vulnerable

adjective

vul·​ner·​a·​ble ˈvəl-n(ə-)rə-bəl How to pronounce vulnerable (audio)
ˈvəl-nər-bəl
1
: capable of being physically or emotionally wounded
2
: open to attack or damage : assailable
vulnerable to criticism
3
: liable to increased penalties but entitled to increased bonuses after winning a game in contract bridge
vulnerability noun
vulnerableness
ˈvəl-n(ə-)rə-bəl-nəs How to pronounce vulnerable (audio)
ˈvəl-nər-bəl-
noun
vulnerably
ˈvəl-n(ə-)rə-blē How to pronounce vulnerable (audio)
ˈvəl-nər-blē
adverb

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The History of Vulnerable

Vulnerable is ultimately derived from the Latin noun vulnus ("wound"). Vulnus led to the Latin verb vulnerare, meaning "to wound," and then to the Late Latin adjective vulnerabilis, which became vulnerable in English in the early 1600s. Vulnerable originally meant "capable of being physically wounded" or "having the power to wound" (the latter is now obsolete), but since the late 1600s, it has also been used figuratively to suggest a defenselessness against non-physical attacks. In other words, someone (or something) can be vulnerable to criticism or failure as well as to literal wounding. When it is used figuratively, vulnerable is often followed by the preposition to.

Examples of vulnerable in a Sentence

He was very vulnerable after his divorce. The troops were in a vulnerable position. The fort was undefended and vulnerable.
Recent Examples on the Web Archival records can’t fully account for human motivation; a death certificate doesn’t tell you why a vulnerable child was allowed to die. Maggie Doherty, The Atlantic, 12 Apr. 2024 And certainly, the Covid-19 pandemic ripped the veil down on the vulnerability of our global supply chains, and the fact that the world’s most vulnerable people were hit hardest and fastest by that pandemic each and every time. Leif Coorlim, CNN, 12 Apr. 2024 See all Example Sentences for vulnerable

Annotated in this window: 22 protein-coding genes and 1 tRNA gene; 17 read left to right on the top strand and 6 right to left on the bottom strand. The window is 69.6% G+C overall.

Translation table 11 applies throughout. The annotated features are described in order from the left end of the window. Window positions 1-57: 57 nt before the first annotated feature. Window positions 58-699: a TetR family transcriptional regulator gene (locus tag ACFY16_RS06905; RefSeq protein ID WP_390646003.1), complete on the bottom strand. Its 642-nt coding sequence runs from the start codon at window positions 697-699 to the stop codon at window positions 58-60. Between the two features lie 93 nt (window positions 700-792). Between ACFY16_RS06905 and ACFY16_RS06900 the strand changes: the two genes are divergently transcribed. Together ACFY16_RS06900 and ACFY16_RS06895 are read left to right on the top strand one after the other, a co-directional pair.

These examples are programmatically compiled from various online sources to illustrate current usage of the word 'vulnerable.' Any opinions expressed in the examples do not represent those of Merriam-Webster or its editors. Send us feedback about these examples.

Word History

Etymology

Late Latin vulnerabilis, from Latin vulnerare to wound, from vulner-, vulnus wound; probably akin to Latin vellere to pluck, Greek oulē wound

First Known Use

circa 1616, in the meaning defined at sense 1

Time Traveler
The first known use of vulnerable was circa 1616

Dictionary Entries Near vulnerable

Cite this Entry

“Vulnerable.” Merriam-Webster.com Dictionary, Merriam-Webster, https://www.merriam-webster.com/dictionary/vulnerable. Accessed 23 Apr. 2024.

Kids Definition

vulnerable

adjective
vul·​ner·​a·​ble ˈvəln-(ə-)rə-bəl How to pronounce vulnerable (audio)
ˈvəl-nər-bəl
1
: capable of being physically or emotionally wounded
2
: open to attack or damage
a vulnerable position
vulnerability noun

Medical Definition

vulnerable

adjective
vul·​ner·​a·​ble ˈvəln-(ə-)rə-bəl, ˈvəl-nər-bəl How to pronounce vulnerable (audio)
: capable of being hurt : susceptible to injury or disease
the liver is itself vulnerable to nutritional impairmentJournal of the American Medical Association
vulnerability noun
plural vulnerabilities

More from Merriam-Webster on vulnerable

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